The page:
What Exactly is Innovation?

“Innovation” is a widely misunderstood and misinterpreted term. Many presuppose that there must be an invention behind an innovation. Some even confuse innovation with invention.

Invention does not need to precede innovation, as Rogers states in his classic work: “Innovation is an idea, practice, or object perceived as new by an individual”. Take, for instance, fire. Man did not invent it, but using fire for benefit is definitely an innovation.

Almost a hundred years ago, Schumpeter emphasized the essential role that innovations play in business competition: “… innovations cause old inventories, ideas, technologies, skills, and equipment to become obsolete”.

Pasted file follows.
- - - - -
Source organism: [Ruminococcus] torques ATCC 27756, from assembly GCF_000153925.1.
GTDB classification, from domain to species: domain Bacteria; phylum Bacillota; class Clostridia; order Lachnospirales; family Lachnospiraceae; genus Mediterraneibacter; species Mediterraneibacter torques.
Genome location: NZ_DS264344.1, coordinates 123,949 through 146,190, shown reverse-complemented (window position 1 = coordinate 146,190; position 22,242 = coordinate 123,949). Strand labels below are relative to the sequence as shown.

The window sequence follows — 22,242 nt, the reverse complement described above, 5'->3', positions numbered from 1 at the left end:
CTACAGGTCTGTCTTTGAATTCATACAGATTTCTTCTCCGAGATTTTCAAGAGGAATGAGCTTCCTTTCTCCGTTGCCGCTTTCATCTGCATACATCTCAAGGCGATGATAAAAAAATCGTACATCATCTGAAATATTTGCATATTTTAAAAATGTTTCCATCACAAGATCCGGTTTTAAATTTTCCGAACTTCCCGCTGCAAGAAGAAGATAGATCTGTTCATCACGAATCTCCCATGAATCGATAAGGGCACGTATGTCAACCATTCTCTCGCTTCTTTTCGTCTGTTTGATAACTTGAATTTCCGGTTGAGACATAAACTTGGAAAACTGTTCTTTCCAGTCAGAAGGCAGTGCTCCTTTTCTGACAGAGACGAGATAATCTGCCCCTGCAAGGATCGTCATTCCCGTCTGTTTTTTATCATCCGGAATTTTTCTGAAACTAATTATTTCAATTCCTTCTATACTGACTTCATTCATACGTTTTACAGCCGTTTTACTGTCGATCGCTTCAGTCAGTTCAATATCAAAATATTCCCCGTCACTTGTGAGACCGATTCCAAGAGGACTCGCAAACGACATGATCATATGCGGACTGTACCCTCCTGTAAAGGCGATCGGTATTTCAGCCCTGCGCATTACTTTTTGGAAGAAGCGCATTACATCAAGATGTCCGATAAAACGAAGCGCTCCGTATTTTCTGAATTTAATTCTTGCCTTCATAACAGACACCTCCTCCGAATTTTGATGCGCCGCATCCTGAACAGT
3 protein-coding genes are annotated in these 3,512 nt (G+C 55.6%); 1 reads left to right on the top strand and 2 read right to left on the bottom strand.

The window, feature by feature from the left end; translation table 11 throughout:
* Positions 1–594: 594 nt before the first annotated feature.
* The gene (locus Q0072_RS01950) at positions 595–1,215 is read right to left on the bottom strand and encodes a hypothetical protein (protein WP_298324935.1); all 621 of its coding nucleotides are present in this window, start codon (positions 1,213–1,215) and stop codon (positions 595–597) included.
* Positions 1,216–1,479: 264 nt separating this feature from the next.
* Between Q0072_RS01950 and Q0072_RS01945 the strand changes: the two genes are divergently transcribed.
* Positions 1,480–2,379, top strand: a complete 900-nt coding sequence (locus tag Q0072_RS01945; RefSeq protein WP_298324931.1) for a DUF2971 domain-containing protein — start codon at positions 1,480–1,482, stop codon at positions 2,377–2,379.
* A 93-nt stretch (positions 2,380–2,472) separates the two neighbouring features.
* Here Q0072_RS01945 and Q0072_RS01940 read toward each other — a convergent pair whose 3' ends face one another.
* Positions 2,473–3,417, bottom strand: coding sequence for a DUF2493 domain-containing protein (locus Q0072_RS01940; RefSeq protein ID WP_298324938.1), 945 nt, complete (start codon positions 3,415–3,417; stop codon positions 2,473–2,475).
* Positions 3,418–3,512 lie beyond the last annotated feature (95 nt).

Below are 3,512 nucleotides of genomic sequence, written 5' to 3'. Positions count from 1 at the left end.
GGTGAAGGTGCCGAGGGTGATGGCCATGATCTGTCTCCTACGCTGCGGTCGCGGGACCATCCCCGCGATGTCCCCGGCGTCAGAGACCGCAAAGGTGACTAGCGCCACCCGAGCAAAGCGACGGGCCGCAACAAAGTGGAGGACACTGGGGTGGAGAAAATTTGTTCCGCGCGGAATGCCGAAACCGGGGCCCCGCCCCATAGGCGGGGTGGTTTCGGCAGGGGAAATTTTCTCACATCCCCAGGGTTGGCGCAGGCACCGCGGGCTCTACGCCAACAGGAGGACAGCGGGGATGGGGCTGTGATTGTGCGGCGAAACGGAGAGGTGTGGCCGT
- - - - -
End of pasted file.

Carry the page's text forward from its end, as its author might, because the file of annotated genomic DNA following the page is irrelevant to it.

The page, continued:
That leads to a phenomenon he named ‘creative destruction’.

It is not merely a question of profit or performance, instead the very existence of a company is at stake.  

Companies must constantly renew because the environment evolves. Competition morphs. If the players do not move, there will be outsiders who change the rules of the game and its structure. They may even destroy an entire business.

"It's not Essential for a Company to Change"


from L. innovatus, "to renew or change," from in- "into" + novus "new"